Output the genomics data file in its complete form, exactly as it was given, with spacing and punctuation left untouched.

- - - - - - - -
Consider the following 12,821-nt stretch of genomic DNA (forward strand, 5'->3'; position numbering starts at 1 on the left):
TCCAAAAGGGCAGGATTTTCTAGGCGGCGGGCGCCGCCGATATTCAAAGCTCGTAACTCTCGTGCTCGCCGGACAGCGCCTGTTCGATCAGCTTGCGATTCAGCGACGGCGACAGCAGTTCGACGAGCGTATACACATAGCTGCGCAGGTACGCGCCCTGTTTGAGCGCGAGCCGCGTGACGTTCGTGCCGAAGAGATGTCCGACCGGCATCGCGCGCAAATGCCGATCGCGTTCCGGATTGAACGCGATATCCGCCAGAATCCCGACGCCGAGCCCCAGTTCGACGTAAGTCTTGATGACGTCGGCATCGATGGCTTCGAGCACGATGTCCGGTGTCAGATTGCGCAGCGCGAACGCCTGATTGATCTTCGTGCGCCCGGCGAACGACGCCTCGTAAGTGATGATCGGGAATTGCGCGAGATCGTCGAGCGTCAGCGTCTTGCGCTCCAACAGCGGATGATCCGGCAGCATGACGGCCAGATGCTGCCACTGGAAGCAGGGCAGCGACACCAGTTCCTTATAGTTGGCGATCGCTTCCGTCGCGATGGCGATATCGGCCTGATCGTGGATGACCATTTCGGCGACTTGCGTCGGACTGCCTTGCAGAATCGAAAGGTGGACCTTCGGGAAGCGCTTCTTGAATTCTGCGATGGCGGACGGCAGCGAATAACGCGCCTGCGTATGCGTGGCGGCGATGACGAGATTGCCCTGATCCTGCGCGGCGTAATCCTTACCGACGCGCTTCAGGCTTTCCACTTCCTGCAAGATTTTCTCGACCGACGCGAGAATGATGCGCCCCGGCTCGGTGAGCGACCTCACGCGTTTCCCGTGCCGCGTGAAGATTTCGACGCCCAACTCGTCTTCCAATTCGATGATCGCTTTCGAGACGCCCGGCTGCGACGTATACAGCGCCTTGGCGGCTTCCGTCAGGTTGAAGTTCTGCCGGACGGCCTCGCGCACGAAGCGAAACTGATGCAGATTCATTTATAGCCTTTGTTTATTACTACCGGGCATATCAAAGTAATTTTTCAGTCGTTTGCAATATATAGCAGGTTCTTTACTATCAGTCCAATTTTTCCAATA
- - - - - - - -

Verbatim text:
Consider the following 12,821-nt stretch of genomic DNA (forward strand, 5'->3'; position numbering starts at 1 on the left):
TCCAAAAGGGCAGGATTTTCTAGGCGGCGGGCGCCGCCGATATTCAAAGCTCGTAACTCTCGTGCTCGCCGGACAGCGCCTGTTCGATCAGCTTGCGATTCAGCGACGGCGACAGCAGTTCGACGAGCGTATACACATAGCTGCGCAGGTACGCGCCCTGTTTGAGCGCGAGCCGCGTGACGTTCGTGCCGAAGAGATGTCCGACCGGCATCGCGCGCAAATGCCGATCGCGTTCCGGATTGAACGCGATATCCGCCAGAATCCCGACGCCGAGCCCCAGTTCGACGTAAGTCTTGATGACGTCGGCATCGATGGCTTCGAGCACGATGTCCGGTGTCAGATTGCGCAGCGCGAACGCCTGATTGATCTTCGTGCGCCCGGCGAACGACGCCTCGTAAGTGATGATCGGGAATTGCGCGAGATCGTCGAGCGTCAGCGTCTTGCGCTCCAACAGCGGATGATCCGGCAGCATGACGGCCAGATGCTGCCACTGGAAGCAGGGCAGCGACACCAGTTCCTTATAGTTGGCGATCGCTTCCGTCGCGATGGCGATATCGGCCTGATCGTGGATGACCATTTCGGCGACTTGCGTCGGACTGCCTTGCAGAATCGAAAGGTGGACCTTCGGGAAGCGCTTCTTGAATTCTGCGATGGCGGACGGCAGCGAATAACGCGCCTGCGTATGCGTGGCGGCGATGACGAGATTGCCCTGATCCTGCGCGGCGTAATCCTTACCGACGCGCTTCAGGCTTTCCACTTCCTGCAAGATTTTCTCGACCGACGCGAGAATGATGCGCCCCGGCTCGGTGAGCGACCTCACGCGTTTCCCGTGCCGCGTGAAGATTTCGACGCCCAACTCGTCTTCCAATTCGATGATCGCTTTCGAGACGCCCGGCTGCGACGTATACAGCGCCTTGGCGGCTTCCGTCAGGTTGAAGTTCTGCCGGACGGCCTCGCGCACGAAGCGAAACTGATGCAGATTCATTTATAGCCTTTGTTTATTACTACCGGGCATATCAAAGTAATTTTTCAGTCGTTTGCAATATATAGCAGGTTCTTTACTATCAGTCCAATTTTTCCAATA